We asked a half dozen leaders in the music and technology field:
Do you believe that a blockchain solution will come into being? What will it take to get there and how long will it take before it is the primary method of music compensation?
Stephen White CEO of Dubset Media
Blockchain has become the buzzword associated with the idea of building a better infrastructure for the administration of music rights. It is a bit overhyped. There is no doubt that a new infrastructure is required and until that investment is made, the industry will continue to suffer from operating on the old, leaky pipes of the physical distribution system. It is quite encouraging to see investments being made into rights technology and the building of new systems for rights administration. Blockchain has a big part to play as the public ledger but it is not designed to be the primary method of compensation. It will take a few years for systems that use blockchain to come to market and to become adopted.
Jim Griffin Co-Founder of Pho and Managing Director of OneHouse
I interpret the goals of blockchain to be shared data, accurate reporting and fair payment according to agreed terms. These are good ideas, and blockchain needs clear, globally unique identifiers for artists and their art to work. Ultimately, it is about wringing the ambiguity out of the reporting process and that is an extremely good goal. Whether or not blockchain specifically will represent the final product is a bigger roll of the dice. But the motivations for blockchain are important and are the predicates for a sustainable eco-system for music, art and culture.
Sharky Laguana Founder/CEO of Bandago
Blockchain is interesting, but only if it comes attached with a "killer app" that makes the public want to adopt it en masse. It is probably too soon to say whether that app can, or will, be built. There are also some technical limitations around blockchain that have yet to be solved. In addition, there are a lot of larger players potentially threatened by the changes blockchain could introduce, so those hurdles will need to be overcome or worked around. I would put the entire blockchain concept in the long shot category, but it can't be counted out yet.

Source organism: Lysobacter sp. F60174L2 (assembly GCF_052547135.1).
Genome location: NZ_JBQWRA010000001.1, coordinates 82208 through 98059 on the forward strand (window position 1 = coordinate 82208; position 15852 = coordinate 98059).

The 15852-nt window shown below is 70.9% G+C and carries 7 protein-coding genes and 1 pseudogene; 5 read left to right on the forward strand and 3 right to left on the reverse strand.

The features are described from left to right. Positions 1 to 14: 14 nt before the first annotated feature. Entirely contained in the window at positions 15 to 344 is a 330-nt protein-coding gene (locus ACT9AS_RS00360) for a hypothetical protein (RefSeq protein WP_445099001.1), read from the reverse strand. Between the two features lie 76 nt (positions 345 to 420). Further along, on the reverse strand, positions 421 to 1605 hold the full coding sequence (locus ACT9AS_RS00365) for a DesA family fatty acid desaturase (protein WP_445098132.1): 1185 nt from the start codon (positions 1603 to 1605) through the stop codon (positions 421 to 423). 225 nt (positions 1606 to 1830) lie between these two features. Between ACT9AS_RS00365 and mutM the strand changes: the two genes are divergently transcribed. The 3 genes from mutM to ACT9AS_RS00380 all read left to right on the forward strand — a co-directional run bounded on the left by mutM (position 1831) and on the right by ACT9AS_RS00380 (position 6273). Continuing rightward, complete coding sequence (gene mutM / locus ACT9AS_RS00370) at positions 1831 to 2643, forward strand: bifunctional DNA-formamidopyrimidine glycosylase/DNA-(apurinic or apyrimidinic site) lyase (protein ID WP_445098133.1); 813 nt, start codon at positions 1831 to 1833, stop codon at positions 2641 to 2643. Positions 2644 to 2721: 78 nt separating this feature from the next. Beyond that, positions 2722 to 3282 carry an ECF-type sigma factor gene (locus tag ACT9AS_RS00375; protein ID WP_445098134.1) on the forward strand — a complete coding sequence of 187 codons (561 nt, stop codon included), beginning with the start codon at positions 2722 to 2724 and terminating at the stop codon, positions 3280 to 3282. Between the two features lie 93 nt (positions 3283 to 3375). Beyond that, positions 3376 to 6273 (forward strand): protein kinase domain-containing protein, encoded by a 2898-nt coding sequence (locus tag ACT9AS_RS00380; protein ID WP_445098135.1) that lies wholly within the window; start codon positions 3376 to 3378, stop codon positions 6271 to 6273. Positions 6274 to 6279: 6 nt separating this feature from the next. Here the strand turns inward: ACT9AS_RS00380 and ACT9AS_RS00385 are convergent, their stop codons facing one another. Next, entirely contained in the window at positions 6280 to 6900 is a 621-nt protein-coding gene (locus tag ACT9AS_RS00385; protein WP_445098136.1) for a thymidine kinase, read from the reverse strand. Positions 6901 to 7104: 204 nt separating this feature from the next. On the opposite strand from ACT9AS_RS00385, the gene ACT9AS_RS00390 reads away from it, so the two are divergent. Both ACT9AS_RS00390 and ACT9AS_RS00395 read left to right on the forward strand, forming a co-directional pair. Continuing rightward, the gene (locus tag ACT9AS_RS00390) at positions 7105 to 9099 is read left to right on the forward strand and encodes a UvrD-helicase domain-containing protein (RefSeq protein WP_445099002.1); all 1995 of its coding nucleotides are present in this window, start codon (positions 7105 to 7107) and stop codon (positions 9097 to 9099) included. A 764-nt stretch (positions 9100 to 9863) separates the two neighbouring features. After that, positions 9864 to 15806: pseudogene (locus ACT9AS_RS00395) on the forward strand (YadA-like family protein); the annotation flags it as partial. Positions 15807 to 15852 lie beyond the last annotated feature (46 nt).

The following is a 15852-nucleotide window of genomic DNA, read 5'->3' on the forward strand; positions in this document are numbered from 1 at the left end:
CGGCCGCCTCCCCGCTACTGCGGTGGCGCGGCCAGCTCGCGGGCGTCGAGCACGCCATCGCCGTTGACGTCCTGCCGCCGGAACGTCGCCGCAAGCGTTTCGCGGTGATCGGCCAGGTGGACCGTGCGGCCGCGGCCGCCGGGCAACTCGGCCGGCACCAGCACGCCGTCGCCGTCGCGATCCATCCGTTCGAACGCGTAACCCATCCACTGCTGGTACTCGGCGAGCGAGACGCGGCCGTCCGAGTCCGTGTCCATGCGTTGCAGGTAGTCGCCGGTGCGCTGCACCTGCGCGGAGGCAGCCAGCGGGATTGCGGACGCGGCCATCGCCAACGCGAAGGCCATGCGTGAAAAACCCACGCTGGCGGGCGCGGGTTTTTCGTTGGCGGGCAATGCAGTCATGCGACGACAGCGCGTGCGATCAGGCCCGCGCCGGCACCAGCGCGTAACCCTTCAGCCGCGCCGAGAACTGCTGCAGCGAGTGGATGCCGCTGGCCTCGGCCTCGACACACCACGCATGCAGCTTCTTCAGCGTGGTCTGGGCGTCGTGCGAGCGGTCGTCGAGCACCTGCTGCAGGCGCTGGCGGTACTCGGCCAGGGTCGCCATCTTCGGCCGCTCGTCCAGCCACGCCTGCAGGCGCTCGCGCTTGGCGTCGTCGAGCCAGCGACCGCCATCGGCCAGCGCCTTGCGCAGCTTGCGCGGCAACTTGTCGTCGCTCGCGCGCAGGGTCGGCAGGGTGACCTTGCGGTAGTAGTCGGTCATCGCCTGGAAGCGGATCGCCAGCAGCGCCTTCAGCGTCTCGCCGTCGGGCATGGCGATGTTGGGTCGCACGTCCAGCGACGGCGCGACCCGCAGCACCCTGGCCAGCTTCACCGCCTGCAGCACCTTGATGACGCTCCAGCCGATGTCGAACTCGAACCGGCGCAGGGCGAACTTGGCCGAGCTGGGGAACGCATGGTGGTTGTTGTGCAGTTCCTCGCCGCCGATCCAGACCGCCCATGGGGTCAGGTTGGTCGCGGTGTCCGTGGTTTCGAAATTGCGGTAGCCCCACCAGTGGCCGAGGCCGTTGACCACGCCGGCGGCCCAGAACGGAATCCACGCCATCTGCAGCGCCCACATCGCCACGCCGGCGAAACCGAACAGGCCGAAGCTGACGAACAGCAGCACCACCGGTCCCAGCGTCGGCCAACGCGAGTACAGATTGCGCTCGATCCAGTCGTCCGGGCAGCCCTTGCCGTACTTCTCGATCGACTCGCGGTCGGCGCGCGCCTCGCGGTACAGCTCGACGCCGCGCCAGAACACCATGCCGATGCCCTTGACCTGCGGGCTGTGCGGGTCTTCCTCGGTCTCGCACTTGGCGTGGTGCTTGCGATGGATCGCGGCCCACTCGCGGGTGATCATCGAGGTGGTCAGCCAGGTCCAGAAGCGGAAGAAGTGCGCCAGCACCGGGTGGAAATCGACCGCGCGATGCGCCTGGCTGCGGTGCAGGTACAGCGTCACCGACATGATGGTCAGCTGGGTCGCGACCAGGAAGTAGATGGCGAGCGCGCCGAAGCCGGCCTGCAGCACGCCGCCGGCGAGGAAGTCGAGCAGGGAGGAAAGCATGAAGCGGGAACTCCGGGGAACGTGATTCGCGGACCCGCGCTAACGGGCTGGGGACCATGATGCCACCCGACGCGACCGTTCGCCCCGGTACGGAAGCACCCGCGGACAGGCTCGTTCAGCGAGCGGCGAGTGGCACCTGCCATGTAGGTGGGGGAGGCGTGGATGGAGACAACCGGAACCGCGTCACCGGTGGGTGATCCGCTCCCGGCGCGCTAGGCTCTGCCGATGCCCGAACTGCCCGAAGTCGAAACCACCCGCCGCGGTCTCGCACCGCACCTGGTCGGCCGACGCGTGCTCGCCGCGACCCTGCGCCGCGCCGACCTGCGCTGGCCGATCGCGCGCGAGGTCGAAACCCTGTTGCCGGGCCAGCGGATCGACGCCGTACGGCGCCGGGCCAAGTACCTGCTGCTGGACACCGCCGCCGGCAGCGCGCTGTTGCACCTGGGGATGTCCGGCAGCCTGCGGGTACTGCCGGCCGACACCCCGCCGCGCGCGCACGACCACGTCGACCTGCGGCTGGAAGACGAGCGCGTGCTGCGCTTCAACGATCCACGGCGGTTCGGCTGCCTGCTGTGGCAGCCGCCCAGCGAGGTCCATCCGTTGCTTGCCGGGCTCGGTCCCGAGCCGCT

Vickie Nauman Founder/Owner of CrossBorderWorks
I believe the most valuable aspects of blockchain to the music industry are the decentralization and persistence of data. The drawbacks are the expense and speed of transactions, as well as the immaturity of the blockchain. I think we are quite a few years away from mass adoption of blockchain in the industry. But I am hopeful that the potential spurs new thinking and openness to technological solutions to a big data problem.
Paul Wiltshire Founder/CEO of Songtradr
I liken blockchain to religion. It has a significant faith component; that it can one day can solve all of our problems! Can technology adopt this file-type and create more transparency for artists and the business? Absolutely. However, the question is, when will every music business in the world be ready to adopt this? It would be a wonderful world if we all loved and respected one another as well -- no wars, prosperity, environmental awareness, etc. This might also take some time! Until then, the potential for more superior technologies and platforms that solve the same transparency problem may also emerge.
music techtonics is a publication of rock paper scissors, a music and tech public relations firm